Yes, yes, says that World Bank as the fear of inflation is now replaced (Nepal has over 12% inflation rate right now???) by declining growth and the impact of global slump on poverty.
South Asian countries do not have automatic stabilizers or social safety nets to counter the negative effects of economic slump. So, the only option left is Keynesian fiscal policies (as expected). However, the WB argues that the extent to which this can be used is constrained by the bloc’s high public debt. This should be least of the worries because right now all that matters for countries like Nepal (which has over 12% inflation rate) is how to balance a rise in general price level and ensure economic growth. As is popular right now, the WB recommends investment in public infrastructure such as roads, schools, and hospitals.
South Asian countries may have missed the opportunity to strengthen their fiscal position during good times, which would have enhanced their capacity to counter downturns. Timing is of the essence. Any counter-cyclical policy needs to be tailored to conditions in individual countries. The capacity of a country to undertake counter-cyclical fiscal policy depends on its ability to finance the resulting fiscal deficit, which is easier when public debt is low and external balances are in good shape.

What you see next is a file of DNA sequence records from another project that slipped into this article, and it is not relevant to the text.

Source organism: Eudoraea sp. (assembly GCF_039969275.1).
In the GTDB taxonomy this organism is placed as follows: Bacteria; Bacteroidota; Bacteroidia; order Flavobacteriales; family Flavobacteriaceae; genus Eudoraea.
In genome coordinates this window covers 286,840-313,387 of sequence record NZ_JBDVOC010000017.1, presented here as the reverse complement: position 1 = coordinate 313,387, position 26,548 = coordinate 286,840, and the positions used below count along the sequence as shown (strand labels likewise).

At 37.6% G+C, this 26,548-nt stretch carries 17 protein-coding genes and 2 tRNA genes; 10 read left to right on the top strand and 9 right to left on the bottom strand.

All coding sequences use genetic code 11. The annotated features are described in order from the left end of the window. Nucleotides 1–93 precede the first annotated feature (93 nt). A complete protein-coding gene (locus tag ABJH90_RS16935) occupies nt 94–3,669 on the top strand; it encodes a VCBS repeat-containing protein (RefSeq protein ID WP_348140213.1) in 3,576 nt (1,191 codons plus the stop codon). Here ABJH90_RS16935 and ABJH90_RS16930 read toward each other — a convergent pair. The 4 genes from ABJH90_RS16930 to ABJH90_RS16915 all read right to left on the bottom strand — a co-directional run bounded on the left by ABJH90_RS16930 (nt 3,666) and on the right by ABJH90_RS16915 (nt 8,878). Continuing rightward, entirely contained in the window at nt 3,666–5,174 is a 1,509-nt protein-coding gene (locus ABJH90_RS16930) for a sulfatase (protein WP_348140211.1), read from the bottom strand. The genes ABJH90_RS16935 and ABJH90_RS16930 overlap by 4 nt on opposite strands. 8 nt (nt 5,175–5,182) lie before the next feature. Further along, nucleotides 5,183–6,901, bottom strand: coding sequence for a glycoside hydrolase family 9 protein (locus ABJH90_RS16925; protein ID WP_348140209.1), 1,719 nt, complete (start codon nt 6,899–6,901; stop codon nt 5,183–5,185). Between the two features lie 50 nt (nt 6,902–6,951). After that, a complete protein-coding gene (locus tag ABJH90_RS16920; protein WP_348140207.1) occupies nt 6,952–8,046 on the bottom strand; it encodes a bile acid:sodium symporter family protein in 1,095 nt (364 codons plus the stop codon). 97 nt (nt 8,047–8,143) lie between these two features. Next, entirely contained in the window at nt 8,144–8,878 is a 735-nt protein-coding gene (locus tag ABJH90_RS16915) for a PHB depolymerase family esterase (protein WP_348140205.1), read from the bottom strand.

It is essential to protect core public spending in social and physical infrastructure in the face of declining revenues. Spending targeted at vulnerable groups may need to increase. This would require reallocation of expenditures from other areas, as well as greater reliance on borrowing or grants. However, it will always be a risky proposition especially for countries with a weak track record of controlling spending and where there are fears of inflation. Once introduced such spending may be hard to reverse.
According to a number of Economists, a fiscal stimulus program for countering an economic downturn needs to fulfill the 3-Ts; it needs to be timely, targeted, and temporary in order to be effective.